Endometriosis is a common gynaecological condition affecting women of reproductive age. The average age of a woman suffering endometriosis is 27 years.

In can cause Chronic Pelvic Pain and Infertility.

Unfortunately, women spent several years searching for the cause of their pain and/or infertility before receiving the diagnosis of endometriosis.

What is Endometriosis?

Endometriosis occurs when the glandular tissue resembling the uterus (or womb) grows outside the uterus, pelvis, ovaries or other pelvic organs or structures in the body.

Where does Endometriosis Occur?

Endometriosis can occur in the pelvic organs which include

  • ovaries,

  • the outer surface of the uterus,

  • the Fallopian Tubes,

  • the lining of the pelvic cavity,

  • the tissues that hold the uterus in place (uterosacral ligaments).

It can also involve the vagina, cervix, vulva, bladder and bowel (including rectum and appendix).

In rare cases, it has been found in other parts of the body such as diaphragm, lungs, brain and skin.

How Can Endometriosis Affect a Woman?

Endometriosis is

  • one of the top three causes of female infertility

  • the most common cause of pelvic pain in women between age 10 and 50 years.

Symptoms Of Endometriosis

Patients may experience

  • painful cramps in the lower abdomen, back or in the pelvis during menstruation

  • pain during intercourse,

  • heavy menstrual bleeding,

  • abnormal bleeding between periods,

  • painful bowel movements or urination and

  • infertility

Causes Of Endometriosis

The exact cause of endometriosis is not known. It is thought to possibly relate to:

  • Genes have been isolated which are associated with severe endometriosis.

  • Associated with a defect in the immune system,

  • Developmental abnormality during the growth of the embryo, or

  • Retrograde menstruation (the blood flows into the pelvic cavity instead of outside through the vagina).

Other factors could involve environmental factors including:

  • stress, dioxins and,

  • xenoestrogens.

They have not been shown to be valid concepts of aetiology.

Diagnosis of Endometriosis

Endometriosis may be suspected when clinical history is suspicious. Your doctor will:

  • ask you about your general health and symptoms, and

  • perform a pelvic examination to feel for the presence of large cysts or scars.


Using an ultrasound scan may also be performed by your doctor to look for ovarian cysts (ovarian endometriomas). Where abnormalities may be seen.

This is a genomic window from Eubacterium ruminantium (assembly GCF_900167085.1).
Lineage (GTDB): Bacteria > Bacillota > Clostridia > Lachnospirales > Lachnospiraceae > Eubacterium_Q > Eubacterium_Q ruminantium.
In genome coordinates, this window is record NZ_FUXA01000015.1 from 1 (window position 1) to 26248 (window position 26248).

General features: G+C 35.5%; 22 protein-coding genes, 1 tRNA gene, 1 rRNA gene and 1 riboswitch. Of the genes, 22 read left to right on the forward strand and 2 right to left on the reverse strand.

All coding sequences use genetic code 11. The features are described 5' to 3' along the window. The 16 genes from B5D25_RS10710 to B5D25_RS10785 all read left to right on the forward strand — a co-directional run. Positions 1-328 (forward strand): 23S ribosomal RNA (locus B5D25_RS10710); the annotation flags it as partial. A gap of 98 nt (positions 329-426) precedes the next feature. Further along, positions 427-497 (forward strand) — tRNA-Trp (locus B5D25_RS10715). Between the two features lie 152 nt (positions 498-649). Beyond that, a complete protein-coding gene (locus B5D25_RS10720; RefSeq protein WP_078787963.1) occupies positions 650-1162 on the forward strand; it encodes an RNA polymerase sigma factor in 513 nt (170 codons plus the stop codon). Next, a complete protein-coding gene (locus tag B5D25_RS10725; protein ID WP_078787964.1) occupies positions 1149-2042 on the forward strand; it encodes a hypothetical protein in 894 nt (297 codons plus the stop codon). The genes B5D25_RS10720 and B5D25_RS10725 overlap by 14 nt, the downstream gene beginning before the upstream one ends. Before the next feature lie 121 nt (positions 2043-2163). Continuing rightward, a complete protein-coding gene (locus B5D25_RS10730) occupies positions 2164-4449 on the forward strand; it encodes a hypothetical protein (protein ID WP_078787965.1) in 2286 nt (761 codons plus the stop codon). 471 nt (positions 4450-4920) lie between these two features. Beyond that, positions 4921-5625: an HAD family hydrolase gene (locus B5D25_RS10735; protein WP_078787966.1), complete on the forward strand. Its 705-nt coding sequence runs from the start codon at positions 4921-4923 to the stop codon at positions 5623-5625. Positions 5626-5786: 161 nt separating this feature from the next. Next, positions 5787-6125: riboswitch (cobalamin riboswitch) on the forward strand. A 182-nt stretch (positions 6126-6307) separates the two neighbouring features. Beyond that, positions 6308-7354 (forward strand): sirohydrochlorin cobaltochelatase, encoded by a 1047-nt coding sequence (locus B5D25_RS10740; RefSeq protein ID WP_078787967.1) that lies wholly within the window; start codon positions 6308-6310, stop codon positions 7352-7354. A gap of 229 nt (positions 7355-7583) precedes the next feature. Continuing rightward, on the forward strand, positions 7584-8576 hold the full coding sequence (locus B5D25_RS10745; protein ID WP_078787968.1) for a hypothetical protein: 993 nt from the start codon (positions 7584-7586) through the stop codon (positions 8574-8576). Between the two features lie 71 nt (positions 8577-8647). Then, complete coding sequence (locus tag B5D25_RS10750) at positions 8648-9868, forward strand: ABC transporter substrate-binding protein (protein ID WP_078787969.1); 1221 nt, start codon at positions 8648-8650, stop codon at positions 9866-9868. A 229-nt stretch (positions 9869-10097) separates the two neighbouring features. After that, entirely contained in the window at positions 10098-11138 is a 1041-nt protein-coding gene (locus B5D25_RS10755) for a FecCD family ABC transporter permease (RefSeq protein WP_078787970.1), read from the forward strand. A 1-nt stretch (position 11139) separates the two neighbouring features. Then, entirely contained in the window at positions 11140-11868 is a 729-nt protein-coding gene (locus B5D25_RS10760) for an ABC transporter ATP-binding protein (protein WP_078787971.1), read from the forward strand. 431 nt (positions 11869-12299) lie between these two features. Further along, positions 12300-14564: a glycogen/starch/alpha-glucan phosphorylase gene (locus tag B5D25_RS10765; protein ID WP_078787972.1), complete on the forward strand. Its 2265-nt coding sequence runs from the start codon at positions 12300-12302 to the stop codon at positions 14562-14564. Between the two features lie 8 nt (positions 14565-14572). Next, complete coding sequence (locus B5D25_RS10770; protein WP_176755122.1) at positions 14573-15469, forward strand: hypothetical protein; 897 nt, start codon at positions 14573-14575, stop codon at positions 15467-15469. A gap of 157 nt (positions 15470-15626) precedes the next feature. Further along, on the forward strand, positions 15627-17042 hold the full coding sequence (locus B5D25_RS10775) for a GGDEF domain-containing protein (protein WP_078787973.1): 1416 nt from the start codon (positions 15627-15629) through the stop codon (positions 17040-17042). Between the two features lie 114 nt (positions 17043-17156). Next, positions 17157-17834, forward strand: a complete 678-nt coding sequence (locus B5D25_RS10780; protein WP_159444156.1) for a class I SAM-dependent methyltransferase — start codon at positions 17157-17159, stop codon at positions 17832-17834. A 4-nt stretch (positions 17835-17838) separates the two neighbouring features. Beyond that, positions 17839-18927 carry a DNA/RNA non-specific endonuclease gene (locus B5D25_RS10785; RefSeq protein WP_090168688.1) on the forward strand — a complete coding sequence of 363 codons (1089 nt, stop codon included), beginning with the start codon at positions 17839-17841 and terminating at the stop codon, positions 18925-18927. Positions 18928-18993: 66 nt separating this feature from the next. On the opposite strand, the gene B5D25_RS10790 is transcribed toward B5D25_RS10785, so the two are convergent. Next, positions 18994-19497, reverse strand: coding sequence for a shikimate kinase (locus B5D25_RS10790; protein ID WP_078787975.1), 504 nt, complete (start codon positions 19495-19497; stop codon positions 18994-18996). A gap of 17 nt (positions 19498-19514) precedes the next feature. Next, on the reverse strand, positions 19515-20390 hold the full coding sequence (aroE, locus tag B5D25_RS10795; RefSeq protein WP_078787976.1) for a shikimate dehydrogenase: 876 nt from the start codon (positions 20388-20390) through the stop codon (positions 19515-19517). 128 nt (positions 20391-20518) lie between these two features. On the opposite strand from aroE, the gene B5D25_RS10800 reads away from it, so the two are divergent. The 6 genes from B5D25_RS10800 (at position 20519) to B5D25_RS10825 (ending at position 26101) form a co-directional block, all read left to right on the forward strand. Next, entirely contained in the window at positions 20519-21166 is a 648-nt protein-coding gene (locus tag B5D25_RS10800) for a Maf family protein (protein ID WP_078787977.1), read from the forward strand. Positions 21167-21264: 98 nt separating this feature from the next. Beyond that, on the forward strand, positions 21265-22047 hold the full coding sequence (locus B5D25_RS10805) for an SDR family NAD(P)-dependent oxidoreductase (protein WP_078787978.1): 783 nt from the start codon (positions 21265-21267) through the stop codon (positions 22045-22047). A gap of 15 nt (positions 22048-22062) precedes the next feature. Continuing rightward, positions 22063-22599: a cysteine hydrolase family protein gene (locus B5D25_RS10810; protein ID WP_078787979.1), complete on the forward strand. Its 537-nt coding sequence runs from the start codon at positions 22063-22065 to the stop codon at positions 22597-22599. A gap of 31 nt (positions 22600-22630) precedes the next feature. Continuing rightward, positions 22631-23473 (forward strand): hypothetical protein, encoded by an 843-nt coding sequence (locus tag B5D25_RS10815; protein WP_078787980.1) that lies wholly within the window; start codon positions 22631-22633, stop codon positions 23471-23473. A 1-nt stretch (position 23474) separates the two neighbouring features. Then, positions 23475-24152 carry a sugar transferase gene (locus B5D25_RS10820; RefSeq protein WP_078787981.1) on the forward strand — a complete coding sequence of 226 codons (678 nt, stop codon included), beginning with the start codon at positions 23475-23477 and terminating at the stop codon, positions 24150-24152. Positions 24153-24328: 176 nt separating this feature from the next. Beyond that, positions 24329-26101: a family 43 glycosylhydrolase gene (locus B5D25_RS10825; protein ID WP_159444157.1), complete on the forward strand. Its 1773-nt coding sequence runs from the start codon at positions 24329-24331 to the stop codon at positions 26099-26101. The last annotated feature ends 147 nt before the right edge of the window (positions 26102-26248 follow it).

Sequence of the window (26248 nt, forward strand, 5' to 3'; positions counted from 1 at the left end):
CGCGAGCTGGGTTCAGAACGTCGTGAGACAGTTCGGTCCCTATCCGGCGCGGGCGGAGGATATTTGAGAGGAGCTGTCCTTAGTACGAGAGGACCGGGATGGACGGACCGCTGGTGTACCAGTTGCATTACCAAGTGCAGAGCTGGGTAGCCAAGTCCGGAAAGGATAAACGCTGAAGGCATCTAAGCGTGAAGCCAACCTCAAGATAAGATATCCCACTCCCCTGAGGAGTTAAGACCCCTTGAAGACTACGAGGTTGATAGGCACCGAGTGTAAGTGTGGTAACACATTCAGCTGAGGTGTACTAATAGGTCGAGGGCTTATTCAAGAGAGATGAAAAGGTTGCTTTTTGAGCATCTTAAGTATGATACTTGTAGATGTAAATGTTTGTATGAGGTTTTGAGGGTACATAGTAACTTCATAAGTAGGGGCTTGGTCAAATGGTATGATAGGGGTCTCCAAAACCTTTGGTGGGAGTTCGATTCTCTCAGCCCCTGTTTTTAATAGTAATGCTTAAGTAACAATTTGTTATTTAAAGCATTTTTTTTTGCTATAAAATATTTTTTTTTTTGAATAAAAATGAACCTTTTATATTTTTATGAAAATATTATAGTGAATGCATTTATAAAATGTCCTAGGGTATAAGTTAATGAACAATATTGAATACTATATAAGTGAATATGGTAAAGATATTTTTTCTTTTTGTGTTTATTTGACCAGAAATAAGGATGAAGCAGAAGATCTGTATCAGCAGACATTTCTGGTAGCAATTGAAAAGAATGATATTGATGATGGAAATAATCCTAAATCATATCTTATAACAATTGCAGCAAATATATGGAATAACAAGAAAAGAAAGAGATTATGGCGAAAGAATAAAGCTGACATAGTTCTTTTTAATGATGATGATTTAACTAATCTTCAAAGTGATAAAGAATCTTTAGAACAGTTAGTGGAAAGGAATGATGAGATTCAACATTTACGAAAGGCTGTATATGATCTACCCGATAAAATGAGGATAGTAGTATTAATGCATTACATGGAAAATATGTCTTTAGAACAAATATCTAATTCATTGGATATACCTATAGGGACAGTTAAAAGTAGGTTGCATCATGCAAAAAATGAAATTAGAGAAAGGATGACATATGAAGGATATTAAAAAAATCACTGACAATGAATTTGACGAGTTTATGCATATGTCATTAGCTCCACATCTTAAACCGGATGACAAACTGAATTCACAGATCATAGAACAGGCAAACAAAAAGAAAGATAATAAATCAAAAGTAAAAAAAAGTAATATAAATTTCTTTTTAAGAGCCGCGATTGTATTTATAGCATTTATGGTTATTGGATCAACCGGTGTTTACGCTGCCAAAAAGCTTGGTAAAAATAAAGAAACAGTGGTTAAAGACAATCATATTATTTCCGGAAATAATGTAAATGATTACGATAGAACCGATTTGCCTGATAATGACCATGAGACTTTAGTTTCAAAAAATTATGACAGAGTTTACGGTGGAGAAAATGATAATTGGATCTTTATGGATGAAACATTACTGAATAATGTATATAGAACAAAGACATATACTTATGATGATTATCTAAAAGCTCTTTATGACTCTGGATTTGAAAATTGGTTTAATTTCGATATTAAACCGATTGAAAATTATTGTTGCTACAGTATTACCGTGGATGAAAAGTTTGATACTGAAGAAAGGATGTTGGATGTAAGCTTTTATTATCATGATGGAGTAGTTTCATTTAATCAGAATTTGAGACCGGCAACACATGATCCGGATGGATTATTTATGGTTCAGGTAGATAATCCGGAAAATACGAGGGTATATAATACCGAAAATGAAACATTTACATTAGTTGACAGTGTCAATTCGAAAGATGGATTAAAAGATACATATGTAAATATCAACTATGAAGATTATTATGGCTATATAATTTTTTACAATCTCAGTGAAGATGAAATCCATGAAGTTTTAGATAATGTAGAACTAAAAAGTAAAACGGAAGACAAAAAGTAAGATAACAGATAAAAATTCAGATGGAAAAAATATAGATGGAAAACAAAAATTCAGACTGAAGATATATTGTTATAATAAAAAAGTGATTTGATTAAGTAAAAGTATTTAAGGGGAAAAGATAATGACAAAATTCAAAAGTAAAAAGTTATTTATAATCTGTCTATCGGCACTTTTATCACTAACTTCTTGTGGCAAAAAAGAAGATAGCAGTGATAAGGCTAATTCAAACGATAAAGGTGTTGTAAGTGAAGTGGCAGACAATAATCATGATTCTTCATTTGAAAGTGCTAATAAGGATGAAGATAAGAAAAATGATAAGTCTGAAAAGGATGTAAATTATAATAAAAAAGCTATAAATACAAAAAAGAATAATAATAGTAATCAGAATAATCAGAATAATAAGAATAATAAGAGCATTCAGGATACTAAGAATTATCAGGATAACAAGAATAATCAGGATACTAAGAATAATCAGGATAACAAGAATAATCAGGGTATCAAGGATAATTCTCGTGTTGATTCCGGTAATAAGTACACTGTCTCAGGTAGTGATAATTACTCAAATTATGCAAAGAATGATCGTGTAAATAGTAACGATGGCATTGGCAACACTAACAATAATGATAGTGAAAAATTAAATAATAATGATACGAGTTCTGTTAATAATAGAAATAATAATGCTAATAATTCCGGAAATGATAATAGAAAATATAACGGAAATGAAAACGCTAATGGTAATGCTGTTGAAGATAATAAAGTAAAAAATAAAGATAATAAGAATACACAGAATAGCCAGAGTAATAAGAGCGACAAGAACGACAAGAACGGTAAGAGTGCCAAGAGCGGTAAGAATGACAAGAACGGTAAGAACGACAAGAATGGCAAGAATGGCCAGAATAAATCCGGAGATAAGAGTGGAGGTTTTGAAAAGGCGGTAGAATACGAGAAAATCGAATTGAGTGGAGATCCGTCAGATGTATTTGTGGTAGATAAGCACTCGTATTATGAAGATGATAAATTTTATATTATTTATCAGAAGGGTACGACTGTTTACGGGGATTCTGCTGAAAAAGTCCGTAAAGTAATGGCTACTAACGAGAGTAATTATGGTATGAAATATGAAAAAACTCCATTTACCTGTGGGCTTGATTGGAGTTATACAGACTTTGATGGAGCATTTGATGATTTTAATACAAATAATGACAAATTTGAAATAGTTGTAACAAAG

Sometimes, a pathology test can be used to measure raised levels in the tumour marker CA125 which can suggest endometriosis.


The only direct way to diagnose endometriosis is by visualising it during Laparoscopy prove it's existence.

This can be done by diagnostic Laparoscopy which is a day procedure under general anaesthesia. A Laparoscopy involves a thin long camera that is inserted through an incision in the abdomen. A biopsy is taken for histopathological testing.

Treatments For Endometriosis

There are several treatment options available to minimise the pain as well as control heavy bleeding.

Pain Medication for Endometriosis

Pain Medication: Over the counter pain relievers may be helpful for mild pain, such as non-steroidal anti-inflammatory medications or paracetamol.

Other forms of simple analgesia (over the counter pain relievers) may be helpful for mild pain.

Sometimes stronger medication is required. Non-steroidal anti-inflammatory medications can be prescribed by your doctor in cases of severe pain.

Hormone Treatment for Endometriosis

Hormone Treatment can suppress the activity of endometriosis or decrease recurrence after surgical treatment. This is not appropriate when wanting fertility.

Hormone treatment is recommended if there are small growths or mild pain. Progesterone type medications or a medication that decreases or blocks the production of Oestrogen.

Progesterone can be

  • an oral pill (Visanne),

  • injections,

  • intra-uterine device (Mirena).

Birth control pills help to decrease the amount of menstrual bleeding.

Hormone Treatment can suppress the activity of endometriosis or decrease recurrence after surgical treatment. This is not appropriate when wanting fertility.

Surgery for Endometriosis

Surgery is the best option for women trying for fertility, as well as those with severe pain. Surgery is an option for women who have:

●       multiple growths,

●       severe pain, or

●       fertility problems.


Endometriosis surgery is most often done laparoscopically.

This involves a minimally invasive technique and does not harm the healthy tissues around the growth. It will achieve improvement in pain.

Laparoscopy has also been shown to improve fertility. An increased pregnancy rate is observed for up to 12 months following excision of endometriosis. Some women may still require IVF to achieve a pregnancy.

The laparoscope uses a long thin camera that is inserted through a small incision in the abdomen, where the areas of endometriosis lesions are removed at the time of operation

The tissue is sent to for histopathological diagnosis. Excision of endometriosis is known to be the optimal treatment for endometriosis.


Laparotomy or major abdominal surgery: This involves a larger cut in the abdomen which allows Dr Alexander to reach and remove the endometrial growth.


Pelvic Clearance operation and Hysterectomy is another option reserved for women not desiring fertility, or who experience very severe symptoms.
Hysterectomy is a surgery that involves the removal of the uterus.

This procedure is done when there is significant pain and generally when other options have failed and if the patient is not planning a pregnancy.